HESI A2
Everything
You Need To Know

Check out our free resources to get started on your journey to passing the HESI A2

HESI A2
Everything
You Need To Know

Check out our free resources to get started on your journey to passing the HESI A2

Get a free HESI A2 Practice Test

Free HESI A2 Practice Test Question

Free HESI A2 Study Resources

Free HESI Practice Test

Take a free HESI practice test to gauge your strengths and weaknesses

#1 Strategy You Need To Pass the HESI A2

The secrets to passing the HESI A2 6 without cramming and memorizing. 

Free HESI A2 Study Group

Free HESI A2 Study Group

Daily HESI A2 practice test questions and students just like you. 

Test Your Knowledge With These Practice Test Questions

How To Study for the HESI

Studying for HESI A2 needs a strategy that optimizes for the best use of your time and resources. This means you will need the right set of tools to prepare for the test. This section will delve into the number one strategy to prepare for HESI A2 and other vital tips in studying for the actual exam. 

A diagnostic test is an assessment tool that identifies your strengths and weaknesses in specific subject areas. With the HESI A2, a great place to start is by taking practice tests similar to the actual exam.

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FAQ: Have questions about the HESI A2?
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Check out some of the most frequently asked questions from our students

HESI Admissions Assessment Exam or HESI A2, is an exam that is often selected by nursing schools/programs during the application process, and is required for admission. The test is taken by prospective students in order to assess the skills and abilities of the applicants in area such as English, math, and science. There are other similar, yet different tests, that may be required by your nursing program of choice. Be sure to contact your school for exact exam requirements.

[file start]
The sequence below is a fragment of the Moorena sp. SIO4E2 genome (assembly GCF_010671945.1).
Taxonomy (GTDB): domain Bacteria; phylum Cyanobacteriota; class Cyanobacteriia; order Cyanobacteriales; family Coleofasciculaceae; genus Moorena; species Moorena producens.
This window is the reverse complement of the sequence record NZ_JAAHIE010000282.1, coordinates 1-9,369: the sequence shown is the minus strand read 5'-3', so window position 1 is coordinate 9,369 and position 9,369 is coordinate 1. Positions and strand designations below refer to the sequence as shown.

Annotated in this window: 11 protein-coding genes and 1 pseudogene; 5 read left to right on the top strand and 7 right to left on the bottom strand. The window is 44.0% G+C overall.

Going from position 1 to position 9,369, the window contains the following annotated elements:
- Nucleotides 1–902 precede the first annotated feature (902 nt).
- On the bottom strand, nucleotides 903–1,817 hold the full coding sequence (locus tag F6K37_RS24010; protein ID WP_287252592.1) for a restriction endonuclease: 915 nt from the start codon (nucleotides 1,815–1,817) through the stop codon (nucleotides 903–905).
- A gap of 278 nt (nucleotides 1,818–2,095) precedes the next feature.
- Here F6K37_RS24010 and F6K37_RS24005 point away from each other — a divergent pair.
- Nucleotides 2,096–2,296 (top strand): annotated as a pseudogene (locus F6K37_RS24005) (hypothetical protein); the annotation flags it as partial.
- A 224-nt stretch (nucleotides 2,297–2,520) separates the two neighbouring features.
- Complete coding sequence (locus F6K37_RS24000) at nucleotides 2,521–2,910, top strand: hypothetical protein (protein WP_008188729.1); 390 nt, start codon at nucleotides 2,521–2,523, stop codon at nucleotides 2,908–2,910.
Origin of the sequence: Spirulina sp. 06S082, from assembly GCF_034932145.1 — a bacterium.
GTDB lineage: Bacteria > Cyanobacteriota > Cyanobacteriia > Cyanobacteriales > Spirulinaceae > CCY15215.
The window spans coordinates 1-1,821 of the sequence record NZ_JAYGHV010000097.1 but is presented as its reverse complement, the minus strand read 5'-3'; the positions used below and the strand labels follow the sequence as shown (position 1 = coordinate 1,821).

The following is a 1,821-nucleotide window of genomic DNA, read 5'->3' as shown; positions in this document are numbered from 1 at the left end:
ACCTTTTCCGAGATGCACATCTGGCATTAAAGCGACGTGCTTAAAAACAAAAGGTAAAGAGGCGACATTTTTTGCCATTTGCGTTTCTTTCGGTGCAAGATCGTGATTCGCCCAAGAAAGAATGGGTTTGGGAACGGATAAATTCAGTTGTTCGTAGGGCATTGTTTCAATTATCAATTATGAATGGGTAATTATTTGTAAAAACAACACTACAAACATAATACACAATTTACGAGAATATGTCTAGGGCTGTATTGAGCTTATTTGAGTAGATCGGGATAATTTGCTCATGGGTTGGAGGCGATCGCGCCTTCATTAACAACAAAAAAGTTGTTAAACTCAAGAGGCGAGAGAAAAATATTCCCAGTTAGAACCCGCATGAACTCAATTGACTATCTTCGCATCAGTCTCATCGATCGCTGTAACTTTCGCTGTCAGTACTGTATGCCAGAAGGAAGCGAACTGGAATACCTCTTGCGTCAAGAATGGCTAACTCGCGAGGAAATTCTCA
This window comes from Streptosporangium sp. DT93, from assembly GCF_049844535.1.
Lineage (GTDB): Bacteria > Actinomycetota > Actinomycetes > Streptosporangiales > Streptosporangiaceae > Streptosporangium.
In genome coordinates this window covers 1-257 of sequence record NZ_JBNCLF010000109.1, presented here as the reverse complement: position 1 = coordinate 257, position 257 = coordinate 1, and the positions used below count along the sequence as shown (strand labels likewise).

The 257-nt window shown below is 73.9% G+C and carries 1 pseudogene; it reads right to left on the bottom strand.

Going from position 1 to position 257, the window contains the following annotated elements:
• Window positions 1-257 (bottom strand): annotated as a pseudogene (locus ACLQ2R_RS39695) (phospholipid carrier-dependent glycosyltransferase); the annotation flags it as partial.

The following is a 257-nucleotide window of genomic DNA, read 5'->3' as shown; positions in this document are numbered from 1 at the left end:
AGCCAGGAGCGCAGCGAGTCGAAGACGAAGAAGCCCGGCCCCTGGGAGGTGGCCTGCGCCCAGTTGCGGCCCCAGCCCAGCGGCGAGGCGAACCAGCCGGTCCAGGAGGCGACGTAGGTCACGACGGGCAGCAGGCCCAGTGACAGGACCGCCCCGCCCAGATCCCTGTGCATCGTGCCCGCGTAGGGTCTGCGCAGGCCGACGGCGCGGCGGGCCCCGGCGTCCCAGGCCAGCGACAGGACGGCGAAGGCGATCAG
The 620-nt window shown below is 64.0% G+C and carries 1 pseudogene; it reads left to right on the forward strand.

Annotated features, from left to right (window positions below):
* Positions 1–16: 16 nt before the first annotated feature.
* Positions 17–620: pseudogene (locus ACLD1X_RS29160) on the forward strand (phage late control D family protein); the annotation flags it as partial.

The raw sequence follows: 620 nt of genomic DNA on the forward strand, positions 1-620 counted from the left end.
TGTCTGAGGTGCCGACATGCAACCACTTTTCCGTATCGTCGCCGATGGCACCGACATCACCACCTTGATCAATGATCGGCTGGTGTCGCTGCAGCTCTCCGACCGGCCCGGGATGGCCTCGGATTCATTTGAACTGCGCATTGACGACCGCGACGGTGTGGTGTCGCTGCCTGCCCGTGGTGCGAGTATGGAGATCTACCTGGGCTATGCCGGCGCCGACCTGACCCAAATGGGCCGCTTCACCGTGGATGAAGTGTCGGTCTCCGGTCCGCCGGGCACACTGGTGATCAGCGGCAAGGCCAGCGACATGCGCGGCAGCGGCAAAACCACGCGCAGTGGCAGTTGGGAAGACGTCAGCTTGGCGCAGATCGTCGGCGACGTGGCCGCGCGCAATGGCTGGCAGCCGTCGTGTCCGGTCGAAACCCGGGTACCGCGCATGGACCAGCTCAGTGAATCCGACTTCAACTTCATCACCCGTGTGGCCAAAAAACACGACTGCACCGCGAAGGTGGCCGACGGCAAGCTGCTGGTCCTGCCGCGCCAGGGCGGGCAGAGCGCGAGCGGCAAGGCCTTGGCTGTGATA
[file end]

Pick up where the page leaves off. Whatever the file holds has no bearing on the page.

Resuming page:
Ideally, the reasoning behind taking these entrance exams is to determine how a student is likely to perform in nursing school, based on how well they perform on the test. Studies have also shown that the entrance exam results are linked to how well a student will perform during their first year in nursing school, as well as measure their outcome for success and completion of the nursing program. These tests also act as a preparation for the Registered Nurse licensure exam, the NCLEX, after graduation. The HESI specifically aims to prep students for taking the NCLEX exam.

The HESI exam is slightly different in structure compared to other nursing exams. Prior to beginning your application process, contact your nursing school of choice to identify which test is needed. If HESI is the exam of choice, make sure you find out which subjects you need to be tested on. This will be essentially helpful when studying and preparing for the exam. There are a total of 10 versions of the test that can be taken. Also, since every school utilizes the HESI differently, score requirements will also vary.

  • Mathematics (50 questions, 50 minutes)

  • Reading Comprehension (47 questions, 60 minutes)

  • Vocabulary (50 questions, 50 minutes)

  • Grammar (50 questions, 50 minutes)

  • Biology (25 questions, 25 minutes)

  • Chemistry (25 questions, 25 minutes)

  • Anatomy & Physiology (25 questions, 25 minutes)

  • Physics (25 questions, 25 minutes)

Reading Comprehension: 50 questions, 60 minutes

Expect to see a variety of health-related reading scenarios which are aimed at identifying a students level of reading comprehension. Ideally, you will want to familiarize yourself on how to identify main ideas, find the meaning of words in a context, understand passage comprehension, etc. The purpose of this section is for the nursing school to understand how well the student will be able to read and understand and nursing textbook.

Check out our video for what is on the reading section here 

Reading Tips

  • If the question doesn’t reference something in one of the answers, that answer is probably incorrect. Check to see what is/isn’t referenced and choose the best answer from there.
  • Do not assume facts about questions. Often, if information is not provided in the question, it will not be relevant. Stick to the facts that are provided.
  • Some questions will focus on your ability to determine the difference between opinion and fact. Practice recognizing the difference between fact (the grass is green) and opinion (the grass smells nice).
  • Read carefully and slowly. Questions may be confusing if you read too quickly.
  • If you think that 2 answers could be correct, ask yourself, “What is it REALLY asking”.
  • Study and know different types of writing styles. You may be asked to identify. i.e. narrative, expository, entertaining, analytical, persuasive, etc.
  • Know how to identify first person (I), second person (You), third person (Narration).